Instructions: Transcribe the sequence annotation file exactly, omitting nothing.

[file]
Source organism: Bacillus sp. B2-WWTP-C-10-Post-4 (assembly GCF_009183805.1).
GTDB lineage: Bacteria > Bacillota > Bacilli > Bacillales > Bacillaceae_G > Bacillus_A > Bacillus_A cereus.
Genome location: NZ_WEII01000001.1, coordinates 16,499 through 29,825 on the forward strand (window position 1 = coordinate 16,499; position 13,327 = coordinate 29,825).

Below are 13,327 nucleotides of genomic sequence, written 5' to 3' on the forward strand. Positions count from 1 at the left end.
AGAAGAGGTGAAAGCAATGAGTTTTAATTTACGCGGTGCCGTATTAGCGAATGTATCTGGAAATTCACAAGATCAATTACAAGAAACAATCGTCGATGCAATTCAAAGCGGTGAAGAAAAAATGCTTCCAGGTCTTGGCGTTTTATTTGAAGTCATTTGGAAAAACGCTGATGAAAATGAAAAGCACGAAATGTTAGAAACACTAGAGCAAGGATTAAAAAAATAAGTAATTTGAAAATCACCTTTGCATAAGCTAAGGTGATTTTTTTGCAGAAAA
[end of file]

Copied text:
Source organism: Bacillus sp. B2-WWTP-C-10-Post-4 (assembly GCF_009183805.1).
GTDB lineage: Bacteria > Bacillota > Bacilli > Bacillales > Bacillaceae_G > Bacillus_A > Bacillus_A cereus.
Genome location: NZ_WEII01000001.1, coordinates 16,499 through 29,825 on the forward strand (window position 1 = coordinate 16,499; position 13,327 = coordinate 29,825).

Below are 13,327 nucleotides of genomic sequence, written 5' to 3' on the forward strand. Positions count from 1 at the left end.
AGAAGAGGTGAAAGCAATGAGTTTTAATTTACGCGGTGCCGTATTAGCGAATGTATCTGGAAATTCACAAGATCAATTACAAGAAACAATCGTCGATGCAATTCAAAGCGGTGAAGAAAAAATGCTTCCAGGTCTTGGCGTTTTATTTGAAGTCATTTGGAAAAACGCTGATGAAAATGAAAAGCACGAAATGTTAGAAACACTAGAGCAAGGATTAAAAAAATAAGTAATTTGAAAATCACCTTTGCATAAGCTAAGGTGATTTTTTTGCAGAAAA